Parent behavioral training: an analysis of the relationship among multiple outcome measures.
The purpose of the present study was to examine the relationship among three types of outcome measures that have been employed to evaluate parent behavioral trainining: observational data collected by independent observers, parent-collected data, and parent-completed questionnaires. Previous research suggests that all three measures yield positive outcome data; however, a correlational analysis has not been performed to determine if the subjects who demonstrate the largest (smallest) change on one measure demonstrate the largest (smallest) change on the other measures. The present study undertook such a correlational analysis. Subjects were 20 young clinic-referred children and their mothers. Treatment consisted of a standardized parent training program to modify child noncompliance. All three outcome measures (observational data, parent-collected data, and questionnaire data) indicated that therapy was effective. A correlational analysis performed on the outcome measures indicated a number of significant relationships for dependent variables within the observational data and within the questionnaire data; however, there were no significant relationships across the three outcome measures. Although different outcome measures may yield similar conclusions about the effectiveness of parent behavioral training, the results suggest that any one subject, relative to other subjects, does not demonstrate uniform degrees of change across the three outcome measures. Explanations for the findings, as well as their implications, are discussed.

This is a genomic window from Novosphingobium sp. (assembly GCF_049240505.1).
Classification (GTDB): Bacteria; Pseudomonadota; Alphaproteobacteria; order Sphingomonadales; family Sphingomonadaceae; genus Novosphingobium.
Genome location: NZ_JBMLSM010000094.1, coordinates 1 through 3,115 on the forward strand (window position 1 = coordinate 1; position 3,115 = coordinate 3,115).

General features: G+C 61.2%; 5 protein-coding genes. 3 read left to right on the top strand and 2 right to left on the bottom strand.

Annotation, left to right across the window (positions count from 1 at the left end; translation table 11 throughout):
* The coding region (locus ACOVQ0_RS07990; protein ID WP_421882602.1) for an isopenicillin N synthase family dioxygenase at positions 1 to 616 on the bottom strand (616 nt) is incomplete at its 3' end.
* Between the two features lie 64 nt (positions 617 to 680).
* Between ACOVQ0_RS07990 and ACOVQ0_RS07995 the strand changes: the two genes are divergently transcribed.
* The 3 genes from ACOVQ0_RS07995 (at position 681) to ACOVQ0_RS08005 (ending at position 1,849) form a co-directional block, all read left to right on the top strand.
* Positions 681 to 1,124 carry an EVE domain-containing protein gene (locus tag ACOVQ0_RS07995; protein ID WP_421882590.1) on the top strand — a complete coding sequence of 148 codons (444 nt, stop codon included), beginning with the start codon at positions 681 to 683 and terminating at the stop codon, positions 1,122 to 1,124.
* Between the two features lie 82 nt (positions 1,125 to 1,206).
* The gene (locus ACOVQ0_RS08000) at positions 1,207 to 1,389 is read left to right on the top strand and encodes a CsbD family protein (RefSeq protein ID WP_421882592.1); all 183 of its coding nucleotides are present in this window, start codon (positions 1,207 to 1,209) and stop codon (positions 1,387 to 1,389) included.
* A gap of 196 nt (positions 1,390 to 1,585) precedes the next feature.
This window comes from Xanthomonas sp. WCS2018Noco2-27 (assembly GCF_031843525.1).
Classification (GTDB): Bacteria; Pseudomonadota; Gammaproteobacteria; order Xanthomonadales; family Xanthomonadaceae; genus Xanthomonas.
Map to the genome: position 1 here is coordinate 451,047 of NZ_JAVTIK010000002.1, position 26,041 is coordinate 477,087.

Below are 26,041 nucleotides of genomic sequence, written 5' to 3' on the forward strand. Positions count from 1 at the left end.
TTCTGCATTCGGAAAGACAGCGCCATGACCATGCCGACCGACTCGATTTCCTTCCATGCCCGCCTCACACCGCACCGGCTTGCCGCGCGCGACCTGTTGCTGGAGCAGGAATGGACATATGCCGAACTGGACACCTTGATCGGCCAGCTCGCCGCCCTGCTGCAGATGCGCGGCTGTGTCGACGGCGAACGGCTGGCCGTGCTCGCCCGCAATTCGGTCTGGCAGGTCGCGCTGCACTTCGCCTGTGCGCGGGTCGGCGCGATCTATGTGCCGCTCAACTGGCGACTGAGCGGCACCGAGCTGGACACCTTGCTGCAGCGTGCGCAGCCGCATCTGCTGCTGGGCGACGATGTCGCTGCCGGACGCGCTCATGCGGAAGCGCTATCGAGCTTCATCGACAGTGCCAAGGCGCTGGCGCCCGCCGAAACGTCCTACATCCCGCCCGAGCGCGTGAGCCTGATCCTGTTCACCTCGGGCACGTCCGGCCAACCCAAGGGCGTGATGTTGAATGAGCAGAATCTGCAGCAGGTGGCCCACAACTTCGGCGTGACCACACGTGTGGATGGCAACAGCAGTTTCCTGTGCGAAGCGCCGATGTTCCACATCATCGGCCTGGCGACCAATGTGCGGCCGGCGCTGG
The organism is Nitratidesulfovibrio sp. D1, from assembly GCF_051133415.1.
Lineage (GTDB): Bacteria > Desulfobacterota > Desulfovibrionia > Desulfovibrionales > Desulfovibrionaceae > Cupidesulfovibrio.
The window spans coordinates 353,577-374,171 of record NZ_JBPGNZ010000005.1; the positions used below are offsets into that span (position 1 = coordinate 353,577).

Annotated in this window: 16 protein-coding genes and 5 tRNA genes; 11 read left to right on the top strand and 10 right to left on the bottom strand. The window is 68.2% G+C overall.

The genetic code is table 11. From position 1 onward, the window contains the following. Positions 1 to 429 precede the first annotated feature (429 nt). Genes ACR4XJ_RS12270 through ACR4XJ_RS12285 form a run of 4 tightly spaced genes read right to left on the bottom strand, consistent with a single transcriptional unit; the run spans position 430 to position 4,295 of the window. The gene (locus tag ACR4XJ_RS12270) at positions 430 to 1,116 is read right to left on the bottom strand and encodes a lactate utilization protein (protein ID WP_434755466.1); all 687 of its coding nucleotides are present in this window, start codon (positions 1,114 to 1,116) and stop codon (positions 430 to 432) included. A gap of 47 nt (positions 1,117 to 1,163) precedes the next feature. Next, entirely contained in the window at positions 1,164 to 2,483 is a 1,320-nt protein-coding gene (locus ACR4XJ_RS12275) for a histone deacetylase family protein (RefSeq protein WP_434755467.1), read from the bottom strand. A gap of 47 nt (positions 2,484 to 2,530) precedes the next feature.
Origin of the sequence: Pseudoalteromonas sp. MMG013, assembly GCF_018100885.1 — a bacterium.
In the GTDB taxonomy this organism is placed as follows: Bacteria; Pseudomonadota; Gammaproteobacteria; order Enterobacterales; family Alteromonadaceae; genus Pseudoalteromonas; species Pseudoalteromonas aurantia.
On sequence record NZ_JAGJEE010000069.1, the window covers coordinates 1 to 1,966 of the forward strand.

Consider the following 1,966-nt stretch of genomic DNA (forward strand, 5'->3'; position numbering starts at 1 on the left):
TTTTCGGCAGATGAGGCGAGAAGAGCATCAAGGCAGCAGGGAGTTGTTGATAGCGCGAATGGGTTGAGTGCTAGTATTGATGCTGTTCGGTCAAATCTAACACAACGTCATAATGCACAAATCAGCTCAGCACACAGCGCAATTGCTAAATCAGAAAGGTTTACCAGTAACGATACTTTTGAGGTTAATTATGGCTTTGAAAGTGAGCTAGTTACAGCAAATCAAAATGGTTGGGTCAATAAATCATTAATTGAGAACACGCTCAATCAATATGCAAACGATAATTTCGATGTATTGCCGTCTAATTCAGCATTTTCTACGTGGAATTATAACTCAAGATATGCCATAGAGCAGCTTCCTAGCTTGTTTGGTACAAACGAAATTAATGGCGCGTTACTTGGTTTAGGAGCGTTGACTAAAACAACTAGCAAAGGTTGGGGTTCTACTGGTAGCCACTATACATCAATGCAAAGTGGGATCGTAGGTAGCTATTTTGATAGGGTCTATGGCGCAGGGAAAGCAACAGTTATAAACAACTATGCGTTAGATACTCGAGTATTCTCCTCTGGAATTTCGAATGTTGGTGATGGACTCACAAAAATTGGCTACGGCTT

Forehand, R; Griest, DL; Wells, KC
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